HC Deb 05 February 1947 vol 432 cc369-70W
Mr. Dodds-Parker

asked the Secretary of State for the Colonies whether on social and economic grounds, he has taken any steps to develop actively African arts and crafts in the Eastern and Central African colonies.

Mr. Creech Jones

African native industries are being actively fostered by the East and Central African Governments. Instruction in handicrafts such as pottery, carpentry, mat-making, weaving, basketry and thatching is included in the normal curriculum of Government schools and also of a large number of mission schools. Special training is given in such institutions as the Jeanes Centre in Nyasaland and the Munali Training Centre in Northern Rhodesia, which produce instructors competent to teach handicrafts and industrial subjects in the schools. In Kenya, a considerable amount of work has been done in fostering such industries, and instructional centres have been established in various parts of the Colony.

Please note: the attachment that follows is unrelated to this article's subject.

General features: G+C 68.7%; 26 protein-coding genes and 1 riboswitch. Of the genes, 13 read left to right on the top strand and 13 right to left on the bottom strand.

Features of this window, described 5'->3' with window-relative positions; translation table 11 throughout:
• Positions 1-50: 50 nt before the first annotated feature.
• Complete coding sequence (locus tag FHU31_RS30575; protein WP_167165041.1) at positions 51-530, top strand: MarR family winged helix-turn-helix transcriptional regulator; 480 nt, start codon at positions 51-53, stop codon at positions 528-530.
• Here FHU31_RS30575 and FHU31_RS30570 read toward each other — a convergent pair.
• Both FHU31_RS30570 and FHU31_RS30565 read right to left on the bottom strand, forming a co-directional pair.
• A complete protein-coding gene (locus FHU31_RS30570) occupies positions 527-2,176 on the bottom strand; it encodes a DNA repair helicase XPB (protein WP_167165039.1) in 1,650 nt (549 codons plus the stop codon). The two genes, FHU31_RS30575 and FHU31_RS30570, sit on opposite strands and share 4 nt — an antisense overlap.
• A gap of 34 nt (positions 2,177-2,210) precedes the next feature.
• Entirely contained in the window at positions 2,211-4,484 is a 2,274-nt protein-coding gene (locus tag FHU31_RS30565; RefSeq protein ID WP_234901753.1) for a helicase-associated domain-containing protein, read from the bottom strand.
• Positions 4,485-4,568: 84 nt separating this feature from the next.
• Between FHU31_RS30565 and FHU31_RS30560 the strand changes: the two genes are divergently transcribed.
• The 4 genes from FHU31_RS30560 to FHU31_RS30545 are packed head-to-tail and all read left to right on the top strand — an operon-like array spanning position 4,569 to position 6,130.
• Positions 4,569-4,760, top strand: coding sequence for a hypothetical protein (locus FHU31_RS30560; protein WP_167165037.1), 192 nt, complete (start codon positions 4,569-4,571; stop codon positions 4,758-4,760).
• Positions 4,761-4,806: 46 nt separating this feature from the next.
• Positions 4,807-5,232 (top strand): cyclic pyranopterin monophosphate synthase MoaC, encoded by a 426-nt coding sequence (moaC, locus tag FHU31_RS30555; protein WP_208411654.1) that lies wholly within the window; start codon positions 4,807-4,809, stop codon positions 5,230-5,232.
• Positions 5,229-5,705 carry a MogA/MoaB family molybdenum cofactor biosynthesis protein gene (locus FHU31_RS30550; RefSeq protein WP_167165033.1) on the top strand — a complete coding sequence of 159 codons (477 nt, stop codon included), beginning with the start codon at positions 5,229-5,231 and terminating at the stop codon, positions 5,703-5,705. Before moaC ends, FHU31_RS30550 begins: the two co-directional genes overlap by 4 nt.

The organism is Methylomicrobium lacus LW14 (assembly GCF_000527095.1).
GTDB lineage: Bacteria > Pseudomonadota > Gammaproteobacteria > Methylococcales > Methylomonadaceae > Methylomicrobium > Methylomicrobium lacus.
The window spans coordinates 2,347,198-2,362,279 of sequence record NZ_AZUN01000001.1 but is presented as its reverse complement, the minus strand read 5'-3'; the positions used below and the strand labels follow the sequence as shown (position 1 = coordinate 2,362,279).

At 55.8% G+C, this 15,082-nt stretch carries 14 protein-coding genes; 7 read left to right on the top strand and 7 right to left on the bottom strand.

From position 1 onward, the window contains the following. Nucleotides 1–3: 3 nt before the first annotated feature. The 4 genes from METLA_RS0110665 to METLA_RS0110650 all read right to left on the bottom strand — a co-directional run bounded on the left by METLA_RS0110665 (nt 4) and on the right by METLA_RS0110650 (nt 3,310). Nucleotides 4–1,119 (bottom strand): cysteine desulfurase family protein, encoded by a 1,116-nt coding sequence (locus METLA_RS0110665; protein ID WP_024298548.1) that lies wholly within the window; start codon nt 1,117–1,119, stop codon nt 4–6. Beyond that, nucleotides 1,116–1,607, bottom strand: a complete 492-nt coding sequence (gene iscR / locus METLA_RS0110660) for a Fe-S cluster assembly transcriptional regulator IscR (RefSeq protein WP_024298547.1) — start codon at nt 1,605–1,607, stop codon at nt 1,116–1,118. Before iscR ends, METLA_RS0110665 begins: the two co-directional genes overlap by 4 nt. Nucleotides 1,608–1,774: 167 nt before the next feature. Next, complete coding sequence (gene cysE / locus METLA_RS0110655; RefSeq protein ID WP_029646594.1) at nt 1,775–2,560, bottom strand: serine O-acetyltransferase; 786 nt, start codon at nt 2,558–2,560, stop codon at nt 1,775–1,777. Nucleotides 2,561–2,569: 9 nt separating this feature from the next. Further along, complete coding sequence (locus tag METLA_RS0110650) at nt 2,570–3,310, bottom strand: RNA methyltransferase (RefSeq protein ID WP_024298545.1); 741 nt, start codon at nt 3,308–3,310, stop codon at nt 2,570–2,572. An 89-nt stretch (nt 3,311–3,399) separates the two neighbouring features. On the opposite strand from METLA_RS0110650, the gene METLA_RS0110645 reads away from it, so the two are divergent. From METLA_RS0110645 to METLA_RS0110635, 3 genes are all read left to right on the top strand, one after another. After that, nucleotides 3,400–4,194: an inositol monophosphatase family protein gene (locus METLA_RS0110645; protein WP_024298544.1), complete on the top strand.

Instruction in handicrafts is also an important feature in schemes for the training of ex-Servicemen. In Uganda, for example, 2,000 trainees will receive instruction at the Civil Reabsorption Village Craft Training Centres in carpentry, brick making, masonry and other trades which are extensions or improvements of indigenous crafts. The continued encouragement of African industries is provided for in postwar development plans. In Kenya, for example, the encouragement of handicrafts is to be continued through the medium of social welfare centres, with a view to the development of rural or cottage industries. In Northern Rhodesia similar measures are proposed in connection with the general schemes for rural development, and in Nyasaland the establishment of a special arts and crafts branch at the Jeanes Centre is under consideration. The educational and cultural value of native crafts is fully recognised, but it must be appreciated that their economic significance is limited by competition from mass-produced imported articles.